Judge refuses to extend restraining order against Live Nation in Coachella brand dispute
Business News Legal Live Business
By Chris Cooke | Posted on Thursday, December 30, 2021
A US judge has refused to extend a restraining order obtained by AEG against its main rival Live Nation in connection with a New Years event taking place in the California city of Coachella. While Live Nation’s Ticketmaster platform is prohibited from referring to this event by its original name – which included the word Coachella – it can still sell tickets for the mini-festival.
AEG’s Goldenvoice division legalized the Coachella Day One 22 festival earlier this month, arguing that the name of the event implied an official connection to its much more famous Coachella Valley music and art festival, and carried therefore infringement of its Coachella brand.
Coachella Day One 22 is actually promoted by the Twenty-Nine Palms group of Mission Indians at an entertainment complex they operate called Coachella Crossroads, which is adjacent to its Spotlight 29 Casino. However, the leaders of the Native American tribe are arguably immune from prosecution because of sovereign immunity.
Therefore, Goldenvoice decided to sue Live Nation, which marketed and sold tickets for the event through its Ticketmaster platform. As part of this lawsuit, Goldenvoice obtained the restraining order prohibiting Ticketmaster from listing any event using the Coachella brand.
However, that didn’t really make a difference because by the time the court made the order, Ticketmaster had already changed the name of the event on its platform to simply Day One 22. Although at this point stadium, the original name, Coachella Day One 22, was still used on the Coachella Crossroads and Spotlight 29 Casino websites.
Goldenvoice has asked the judge hearing the case – R Gary Klausner – to extend the restraining order against Live Nation and Ticketmaster to prevent them from selling tickets to the Coachella-branded event, even if they were using the short title on their websites and apps.
However, Klausner denied that request, concluding that Live Nation and Ticketmaster no longer directly infringe Goldenvoice’s Coachella brand. And while Goldenvoice could argue that there are still arguments to hold plaintiffs accountable for contribution infringement, that argument would likely fail, the judge said, given that Live Nation and Ticketmaster have no control over how which their clients advertise their events.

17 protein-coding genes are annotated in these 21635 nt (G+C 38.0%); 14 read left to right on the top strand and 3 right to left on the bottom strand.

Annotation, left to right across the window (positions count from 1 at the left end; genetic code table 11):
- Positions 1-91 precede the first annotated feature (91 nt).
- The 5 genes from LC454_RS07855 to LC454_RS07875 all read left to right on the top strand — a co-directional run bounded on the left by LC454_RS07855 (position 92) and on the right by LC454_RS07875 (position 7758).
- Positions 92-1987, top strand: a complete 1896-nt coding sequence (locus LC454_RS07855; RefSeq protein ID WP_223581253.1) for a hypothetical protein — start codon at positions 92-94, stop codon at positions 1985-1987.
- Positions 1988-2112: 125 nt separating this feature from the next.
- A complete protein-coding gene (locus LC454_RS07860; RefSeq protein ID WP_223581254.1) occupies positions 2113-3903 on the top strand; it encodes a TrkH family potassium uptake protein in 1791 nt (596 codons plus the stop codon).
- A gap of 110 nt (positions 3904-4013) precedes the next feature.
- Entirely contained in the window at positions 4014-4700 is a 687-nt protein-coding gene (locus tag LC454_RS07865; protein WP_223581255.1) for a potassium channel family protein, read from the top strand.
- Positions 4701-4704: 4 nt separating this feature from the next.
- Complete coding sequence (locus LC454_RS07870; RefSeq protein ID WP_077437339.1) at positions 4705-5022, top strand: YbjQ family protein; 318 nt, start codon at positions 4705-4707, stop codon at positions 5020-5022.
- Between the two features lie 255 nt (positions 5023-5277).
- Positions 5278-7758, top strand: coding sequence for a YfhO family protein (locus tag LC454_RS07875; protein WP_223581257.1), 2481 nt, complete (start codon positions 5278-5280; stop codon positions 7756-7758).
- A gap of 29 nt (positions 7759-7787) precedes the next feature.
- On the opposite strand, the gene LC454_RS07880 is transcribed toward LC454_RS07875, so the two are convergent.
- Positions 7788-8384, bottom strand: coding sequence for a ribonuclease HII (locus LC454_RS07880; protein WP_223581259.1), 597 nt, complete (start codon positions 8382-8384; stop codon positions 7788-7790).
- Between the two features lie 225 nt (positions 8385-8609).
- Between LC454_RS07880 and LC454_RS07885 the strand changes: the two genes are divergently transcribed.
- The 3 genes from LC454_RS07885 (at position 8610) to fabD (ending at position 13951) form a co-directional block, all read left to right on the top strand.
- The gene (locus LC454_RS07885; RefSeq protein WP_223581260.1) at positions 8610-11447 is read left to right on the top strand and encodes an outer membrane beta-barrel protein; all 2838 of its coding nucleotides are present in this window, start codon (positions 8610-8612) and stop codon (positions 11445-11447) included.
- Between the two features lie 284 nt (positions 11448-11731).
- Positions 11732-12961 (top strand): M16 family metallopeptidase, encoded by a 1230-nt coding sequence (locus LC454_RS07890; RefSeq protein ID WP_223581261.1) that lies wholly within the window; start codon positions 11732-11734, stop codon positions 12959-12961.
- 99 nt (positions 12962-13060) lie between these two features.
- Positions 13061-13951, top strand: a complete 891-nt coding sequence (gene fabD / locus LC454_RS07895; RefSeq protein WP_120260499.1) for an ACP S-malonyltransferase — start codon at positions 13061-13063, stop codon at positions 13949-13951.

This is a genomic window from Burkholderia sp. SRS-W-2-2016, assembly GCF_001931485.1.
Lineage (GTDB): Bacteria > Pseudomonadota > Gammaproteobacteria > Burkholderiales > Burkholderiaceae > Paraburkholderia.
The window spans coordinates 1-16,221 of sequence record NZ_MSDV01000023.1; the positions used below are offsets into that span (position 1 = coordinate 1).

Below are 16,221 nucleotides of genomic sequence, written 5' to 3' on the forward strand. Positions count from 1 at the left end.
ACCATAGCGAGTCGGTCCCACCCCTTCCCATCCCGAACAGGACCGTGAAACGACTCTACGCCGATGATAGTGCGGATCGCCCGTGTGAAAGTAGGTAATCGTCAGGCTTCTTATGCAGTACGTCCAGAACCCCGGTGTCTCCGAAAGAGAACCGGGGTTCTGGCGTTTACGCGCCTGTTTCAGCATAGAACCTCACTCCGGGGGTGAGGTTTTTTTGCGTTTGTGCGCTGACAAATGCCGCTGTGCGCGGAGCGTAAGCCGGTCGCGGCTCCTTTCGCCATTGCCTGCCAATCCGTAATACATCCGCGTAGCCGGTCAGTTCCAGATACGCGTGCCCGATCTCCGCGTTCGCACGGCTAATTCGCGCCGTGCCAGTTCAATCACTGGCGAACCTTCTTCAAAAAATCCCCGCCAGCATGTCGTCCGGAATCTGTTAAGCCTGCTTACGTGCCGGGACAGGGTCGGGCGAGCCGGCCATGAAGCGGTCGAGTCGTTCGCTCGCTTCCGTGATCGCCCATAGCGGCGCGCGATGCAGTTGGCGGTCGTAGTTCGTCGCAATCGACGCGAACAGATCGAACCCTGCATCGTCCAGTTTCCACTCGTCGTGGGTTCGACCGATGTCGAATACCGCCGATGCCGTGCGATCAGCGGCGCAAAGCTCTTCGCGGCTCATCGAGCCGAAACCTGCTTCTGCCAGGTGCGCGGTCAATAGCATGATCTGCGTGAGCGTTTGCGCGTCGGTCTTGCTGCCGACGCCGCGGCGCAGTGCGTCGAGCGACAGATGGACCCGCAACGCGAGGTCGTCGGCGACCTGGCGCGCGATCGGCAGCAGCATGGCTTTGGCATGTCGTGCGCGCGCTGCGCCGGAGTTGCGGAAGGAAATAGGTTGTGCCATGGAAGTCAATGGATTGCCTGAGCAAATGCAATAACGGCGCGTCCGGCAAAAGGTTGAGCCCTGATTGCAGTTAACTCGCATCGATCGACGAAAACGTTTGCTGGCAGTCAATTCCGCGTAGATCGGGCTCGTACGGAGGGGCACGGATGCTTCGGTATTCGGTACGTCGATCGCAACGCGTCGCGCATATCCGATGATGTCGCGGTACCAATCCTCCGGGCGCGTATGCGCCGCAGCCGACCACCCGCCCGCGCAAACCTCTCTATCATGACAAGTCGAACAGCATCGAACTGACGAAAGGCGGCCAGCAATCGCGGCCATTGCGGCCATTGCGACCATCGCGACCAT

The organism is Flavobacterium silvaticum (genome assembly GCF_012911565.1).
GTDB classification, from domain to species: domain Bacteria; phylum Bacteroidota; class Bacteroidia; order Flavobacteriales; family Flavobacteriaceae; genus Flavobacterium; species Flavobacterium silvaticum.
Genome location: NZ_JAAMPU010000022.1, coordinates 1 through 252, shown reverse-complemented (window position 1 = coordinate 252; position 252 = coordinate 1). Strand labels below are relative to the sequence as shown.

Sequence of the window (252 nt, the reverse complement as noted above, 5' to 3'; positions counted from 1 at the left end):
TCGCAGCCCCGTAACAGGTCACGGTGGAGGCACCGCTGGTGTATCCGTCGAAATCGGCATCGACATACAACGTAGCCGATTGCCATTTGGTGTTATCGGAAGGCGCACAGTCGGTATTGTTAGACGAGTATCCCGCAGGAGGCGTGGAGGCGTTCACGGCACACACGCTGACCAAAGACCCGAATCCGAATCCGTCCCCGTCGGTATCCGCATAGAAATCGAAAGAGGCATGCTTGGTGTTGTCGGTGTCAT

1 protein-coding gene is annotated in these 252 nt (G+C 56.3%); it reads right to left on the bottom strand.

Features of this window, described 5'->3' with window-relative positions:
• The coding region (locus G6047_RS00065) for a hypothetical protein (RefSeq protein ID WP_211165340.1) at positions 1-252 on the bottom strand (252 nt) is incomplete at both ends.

The judge also acknowledged that the Twenty-Nine Palms Band of Mission Indians continued to promote their event under the original name after their initial injunction was issued, but said it was not much of a surprise. , since the tribe is not a party to Goldenvoice Litigation.
In fact, the tribe venue and casino are now promoting the event as “Day One 22 NYE at Coachella Crossroads” on their websites, so they’ve changed the show’s official title as well. Although, obviously, the name of the venue means that the word Coachella is still quite prominent in marketing, more so than if it were simply included as information about the venue of the event.
Regardless, the president of the Twenty-Nine Palms Band of Mission Indians, Darrell Mike, welcomed the latest decision, telling reporters: “[This] is a victory for the tribe, the community and our ticketing partners at Live Nation. As a community and nation residing in Coachella, California, we are also THRILLED that our outside site, Coachella Crossroads, may continue to operate under its name.
He added: “The strong arming of Goldenvoice and its parent company AEG to take control of a region’s name and the companies that choose to identify with it is disrespectful to small and large companies, their employees and businesses. indigenous peoples who live in the valley ”.